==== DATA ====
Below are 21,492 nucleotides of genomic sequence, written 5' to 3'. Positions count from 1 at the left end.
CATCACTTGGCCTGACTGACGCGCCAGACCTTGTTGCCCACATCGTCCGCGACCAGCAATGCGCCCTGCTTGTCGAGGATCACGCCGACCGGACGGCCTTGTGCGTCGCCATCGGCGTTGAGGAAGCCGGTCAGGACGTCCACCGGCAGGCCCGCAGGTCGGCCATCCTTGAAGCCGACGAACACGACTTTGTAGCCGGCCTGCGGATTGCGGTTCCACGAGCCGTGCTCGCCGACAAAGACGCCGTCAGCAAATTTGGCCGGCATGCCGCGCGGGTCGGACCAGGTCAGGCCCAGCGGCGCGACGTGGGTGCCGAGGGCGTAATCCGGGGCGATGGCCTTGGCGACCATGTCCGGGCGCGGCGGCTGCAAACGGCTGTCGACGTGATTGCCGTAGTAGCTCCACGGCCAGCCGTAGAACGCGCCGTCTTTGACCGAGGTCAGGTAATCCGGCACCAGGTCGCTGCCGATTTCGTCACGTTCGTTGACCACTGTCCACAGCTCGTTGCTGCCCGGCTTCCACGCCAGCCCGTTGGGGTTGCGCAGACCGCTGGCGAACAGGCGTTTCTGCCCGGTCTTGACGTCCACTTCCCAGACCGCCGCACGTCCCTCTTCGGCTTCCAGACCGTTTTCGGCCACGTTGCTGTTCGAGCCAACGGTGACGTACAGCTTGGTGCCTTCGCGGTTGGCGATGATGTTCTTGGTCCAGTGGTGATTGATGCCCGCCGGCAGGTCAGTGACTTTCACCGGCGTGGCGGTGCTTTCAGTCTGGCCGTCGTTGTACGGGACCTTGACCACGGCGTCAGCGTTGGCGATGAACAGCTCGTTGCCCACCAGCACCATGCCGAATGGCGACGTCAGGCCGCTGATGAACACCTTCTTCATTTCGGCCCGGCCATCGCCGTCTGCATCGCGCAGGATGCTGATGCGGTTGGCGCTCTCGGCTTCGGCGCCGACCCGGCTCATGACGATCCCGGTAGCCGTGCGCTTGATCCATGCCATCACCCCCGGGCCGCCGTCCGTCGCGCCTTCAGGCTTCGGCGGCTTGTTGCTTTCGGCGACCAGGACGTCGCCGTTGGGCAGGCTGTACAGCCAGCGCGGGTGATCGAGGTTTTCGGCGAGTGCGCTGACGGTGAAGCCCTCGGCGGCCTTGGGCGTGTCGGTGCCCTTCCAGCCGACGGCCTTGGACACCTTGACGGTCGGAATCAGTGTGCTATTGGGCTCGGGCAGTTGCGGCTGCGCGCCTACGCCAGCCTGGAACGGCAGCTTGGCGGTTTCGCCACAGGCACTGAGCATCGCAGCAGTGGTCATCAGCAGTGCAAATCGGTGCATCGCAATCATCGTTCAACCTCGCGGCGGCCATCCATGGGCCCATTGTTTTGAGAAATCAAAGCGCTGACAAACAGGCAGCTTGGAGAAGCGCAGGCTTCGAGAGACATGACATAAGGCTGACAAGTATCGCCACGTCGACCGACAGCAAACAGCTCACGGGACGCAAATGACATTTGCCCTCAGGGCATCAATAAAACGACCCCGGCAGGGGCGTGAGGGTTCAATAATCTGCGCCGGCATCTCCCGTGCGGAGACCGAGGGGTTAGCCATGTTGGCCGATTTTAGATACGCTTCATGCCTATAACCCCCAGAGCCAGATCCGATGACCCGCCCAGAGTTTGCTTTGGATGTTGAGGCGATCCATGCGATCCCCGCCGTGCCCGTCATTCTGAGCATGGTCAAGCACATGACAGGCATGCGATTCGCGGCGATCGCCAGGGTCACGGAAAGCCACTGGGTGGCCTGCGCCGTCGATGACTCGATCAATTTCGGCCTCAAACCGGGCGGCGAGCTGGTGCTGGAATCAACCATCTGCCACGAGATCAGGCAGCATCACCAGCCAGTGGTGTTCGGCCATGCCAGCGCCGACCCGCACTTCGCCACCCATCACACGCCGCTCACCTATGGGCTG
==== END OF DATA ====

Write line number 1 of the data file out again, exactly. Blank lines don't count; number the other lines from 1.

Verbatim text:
Below are 21,492 nucleotides of genomic sequence, written 5' to 3'. Positions count from 1 at the left end.